The second phase of Home-Grown Wales is crucial for the rural economy and environment

The new homes are the first Passivhaus standard homes to be completed for Powys County Council Hughes Architects
The new homes are the first Passivhaus standard homes to be completed for Powys County Council Hughes Architects

Funding for the second phase of a pioneering project encouraging the use of Welsh timber in the construction industry is needed to encourage more low carbon homes in Wales, according to a Mid Wales architect.

The first phase of Home-Grown Wales, a project set up in 2018 to test and identify interventions in the Welsh timber construction supply chain and encourage the delivery of low carbon social housing in Wales, came to an end in December 2020.

Doug Hughes, Principal Architect and Managing Director of building design and planning practice Hughes Architects, said it was important for the second phase to be given the green light by the Welsh Government.

Spearheaded use of Welsh timber in construction

Home-Grown Wales, led by Powys County and funded by the Welsh Government and the EU Rural Development Programme, has spearheaded the use of Welsh timber in public and private sector housing projects in addition to formulating policy on and leading to construction of low carbon social housing.

The research project was delivered by WoodknowledgeWales with project partners Cardiff Metropolitan University, Coed Cymru and BM TRADA.

Supported small and medium-sized businesses

“The first phase of Home-Grown Wales has not only made great strides in influencing the construction industry to use more Welsh timber, but it has also helped support many small and medium-sized business in rural Wales involved in the supply chain,” said Mr Hughes.

“The economic impact is supporting jobs, businesses and communities, in rural Wales in addition to the environmental benefits. Housing associations, local authorities and private housebuilders have all been influenced.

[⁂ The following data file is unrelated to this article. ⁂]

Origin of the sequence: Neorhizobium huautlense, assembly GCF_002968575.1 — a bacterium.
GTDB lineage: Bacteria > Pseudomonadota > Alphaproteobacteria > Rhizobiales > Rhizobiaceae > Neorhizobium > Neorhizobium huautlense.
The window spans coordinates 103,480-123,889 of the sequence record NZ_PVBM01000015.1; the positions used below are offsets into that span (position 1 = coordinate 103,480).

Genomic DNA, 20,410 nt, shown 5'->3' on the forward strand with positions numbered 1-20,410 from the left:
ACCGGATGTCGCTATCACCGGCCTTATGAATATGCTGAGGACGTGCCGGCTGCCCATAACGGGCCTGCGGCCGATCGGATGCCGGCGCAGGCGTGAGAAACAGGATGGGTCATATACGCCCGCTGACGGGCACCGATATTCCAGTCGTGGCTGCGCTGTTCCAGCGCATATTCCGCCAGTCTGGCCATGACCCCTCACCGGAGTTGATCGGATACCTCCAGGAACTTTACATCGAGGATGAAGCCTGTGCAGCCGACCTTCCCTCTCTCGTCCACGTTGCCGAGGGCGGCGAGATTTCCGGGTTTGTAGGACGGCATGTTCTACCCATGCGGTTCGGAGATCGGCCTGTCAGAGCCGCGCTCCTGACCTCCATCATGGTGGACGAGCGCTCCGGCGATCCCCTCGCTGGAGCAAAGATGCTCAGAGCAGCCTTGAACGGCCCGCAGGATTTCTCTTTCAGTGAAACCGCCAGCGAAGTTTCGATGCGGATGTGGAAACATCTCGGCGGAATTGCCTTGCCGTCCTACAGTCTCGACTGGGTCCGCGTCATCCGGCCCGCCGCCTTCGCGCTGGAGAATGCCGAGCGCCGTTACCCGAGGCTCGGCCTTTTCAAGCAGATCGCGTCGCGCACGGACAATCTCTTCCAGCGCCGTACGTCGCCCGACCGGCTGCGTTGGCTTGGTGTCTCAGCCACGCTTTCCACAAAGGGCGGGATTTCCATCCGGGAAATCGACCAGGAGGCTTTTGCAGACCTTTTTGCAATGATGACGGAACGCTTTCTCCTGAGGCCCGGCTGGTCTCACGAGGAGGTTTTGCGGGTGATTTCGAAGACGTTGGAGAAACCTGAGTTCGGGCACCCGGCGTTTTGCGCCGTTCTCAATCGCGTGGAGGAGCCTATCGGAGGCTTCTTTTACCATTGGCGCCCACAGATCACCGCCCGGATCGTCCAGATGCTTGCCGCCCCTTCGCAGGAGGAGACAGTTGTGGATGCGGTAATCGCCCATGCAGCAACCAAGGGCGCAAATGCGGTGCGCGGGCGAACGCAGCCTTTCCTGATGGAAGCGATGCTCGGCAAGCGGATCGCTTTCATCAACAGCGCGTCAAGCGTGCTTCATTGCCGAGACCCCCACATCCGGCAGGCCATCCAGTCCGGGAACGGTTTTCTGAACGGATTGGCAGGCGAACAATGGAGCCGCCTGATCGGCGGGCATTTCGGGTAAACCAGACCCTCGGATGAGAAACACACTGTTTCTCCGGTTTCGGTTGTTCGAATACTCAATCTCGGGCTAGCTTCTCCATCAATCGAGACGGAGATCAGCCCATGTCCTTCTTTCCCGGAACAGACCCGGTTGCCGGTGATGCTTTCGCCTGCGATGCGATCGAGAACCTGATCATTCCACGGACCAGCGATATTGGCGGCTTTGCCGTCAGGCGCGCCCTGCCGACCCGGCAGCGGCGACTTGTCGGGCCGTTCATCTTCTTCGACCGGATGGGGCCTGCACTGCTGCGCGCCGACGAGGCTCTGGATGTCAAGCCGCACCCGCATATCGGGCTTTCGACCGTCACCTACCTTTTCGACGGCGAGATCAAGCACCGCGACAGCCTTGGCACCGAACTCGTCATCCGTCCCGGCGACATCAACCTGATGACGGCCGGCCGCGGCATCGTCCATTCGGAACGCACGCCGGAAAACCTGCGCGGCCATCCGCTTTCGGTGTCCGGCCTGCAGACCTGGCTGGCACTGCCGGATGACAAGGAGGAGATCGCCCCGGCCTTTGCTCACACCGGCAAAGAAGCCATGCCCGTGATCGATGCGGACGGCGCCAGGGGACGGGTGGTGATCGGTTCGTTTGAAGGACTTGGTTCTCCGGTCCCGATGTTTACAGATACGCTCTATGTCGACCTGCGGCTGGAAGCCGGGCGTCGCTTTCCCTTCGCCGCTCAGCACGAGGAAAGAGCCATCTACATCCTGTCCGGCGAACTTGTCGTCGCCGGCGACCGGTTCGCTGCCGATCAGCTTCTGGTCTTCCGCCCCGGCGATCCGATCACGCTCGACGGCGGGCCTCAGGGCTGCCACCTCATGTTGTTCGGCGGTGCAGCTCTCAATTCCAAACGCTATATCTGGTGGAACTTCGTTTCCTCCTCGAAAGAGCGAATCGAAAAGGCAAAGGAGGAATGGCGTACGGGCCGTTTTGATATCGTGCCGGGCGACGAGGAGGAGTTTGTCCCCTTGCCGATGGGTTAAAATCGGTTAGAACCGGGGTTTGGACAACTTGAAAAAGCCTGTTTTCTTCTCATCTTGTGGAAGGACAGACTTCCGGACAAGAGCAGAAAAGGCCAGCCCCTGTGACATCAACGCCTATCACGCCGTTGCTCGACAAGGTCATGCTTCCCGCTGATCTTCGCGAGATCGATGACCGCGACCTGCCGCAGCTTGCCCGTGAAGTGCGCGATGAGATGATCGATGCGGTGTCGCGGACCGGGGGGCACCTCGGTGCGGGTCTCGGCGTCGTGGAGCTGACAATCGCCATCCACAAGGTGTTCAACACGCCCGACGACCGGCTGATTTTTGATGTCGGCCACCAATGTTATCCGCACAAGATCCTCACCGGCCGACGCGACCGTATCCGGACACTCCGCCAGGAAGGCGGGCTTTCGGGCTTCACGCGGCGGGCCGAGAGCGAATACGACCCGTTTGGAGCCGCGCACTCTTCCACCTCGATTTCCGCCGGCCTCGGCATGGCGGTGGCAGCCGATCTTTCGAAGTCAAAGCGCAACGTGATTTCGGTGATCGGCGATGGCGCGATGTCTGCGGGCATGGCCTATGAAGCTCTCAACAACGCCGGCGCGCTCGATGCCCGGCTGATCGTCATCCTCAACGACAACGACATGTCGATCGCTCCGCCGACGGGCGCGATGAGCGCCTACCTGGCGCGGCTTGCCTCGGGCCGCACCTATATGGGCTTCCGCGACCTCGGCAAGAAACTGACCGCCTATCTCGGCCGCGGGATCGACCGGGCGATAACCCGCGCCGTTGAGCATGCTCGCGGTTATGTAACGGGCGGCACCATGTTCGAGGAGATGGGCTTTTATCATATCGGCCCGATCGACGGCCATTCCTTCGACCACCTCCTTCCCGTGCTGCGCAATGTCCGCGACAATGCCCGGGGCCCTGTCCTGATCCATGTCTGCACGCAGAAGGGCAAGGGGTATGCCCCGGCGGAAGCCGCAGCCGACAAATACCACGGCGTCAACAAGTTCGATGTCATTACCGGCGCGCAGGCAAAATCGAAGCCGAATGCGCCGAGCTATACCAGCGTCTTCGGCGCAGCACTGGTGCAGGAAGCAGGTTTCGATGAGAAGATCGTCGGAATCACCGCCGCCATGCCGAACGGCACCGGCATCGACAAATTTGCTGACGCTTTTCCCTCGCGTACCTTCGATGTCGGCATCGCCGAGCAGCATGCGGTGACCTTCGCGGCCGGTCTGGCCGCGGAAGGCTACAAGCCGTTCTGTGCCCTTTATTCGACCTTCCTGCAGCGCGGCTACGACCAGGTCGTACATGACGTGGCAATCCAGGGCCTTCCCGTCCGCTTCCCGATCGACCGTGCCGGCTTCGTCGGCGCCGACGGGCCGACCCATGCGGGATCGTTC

“It’s created a truly sustainable way of supporting the economy of rural Wales while encouraging the construction of low carbon social housing, such as the first Passivhaus scheme at Sarn, near Newtown by Powys County Council which we were proud to have designed.”

Mr Hughes, who is a director of WoodKnowledgeWales, said the Welsh Government should confirm funding for the second phase of the project.

Increase supply chain opportunities

“The first phase was the foundation. We now need to build on this to ensure we don’t lose impetus. The second phase will look at additional opportunities in the use of Welsh timber in the supply chain for products such as windows and wood fibre insulation,” he said.

“As architects we have been working towards creating more and more carbon neutral buildings. In addition to Welsh timber there are other natural materials, such as wool, that can also be incorporated into the construction industry.”

He added: “Home-Grown Wales is creating much wider economic benefits for our rural communities than might be first thought. If we can develop the project further, we could see the creation of more employment benefits while reducing the carbon footprint of homes.”

The Welsh Government is understood to be considering funding for the second phase. Mr Hughes said he hope Ministers would realise the social, economic, and environmental benefits of the project.

He added: “We are at the beginning of something very exciting. We need to ensure we build on this for the benefit of our rural communities and the environment.”

Powys County Council’s Cabinet was due to discuss the first phase of the project at a meeting on Wednesday, 16 June 2021.

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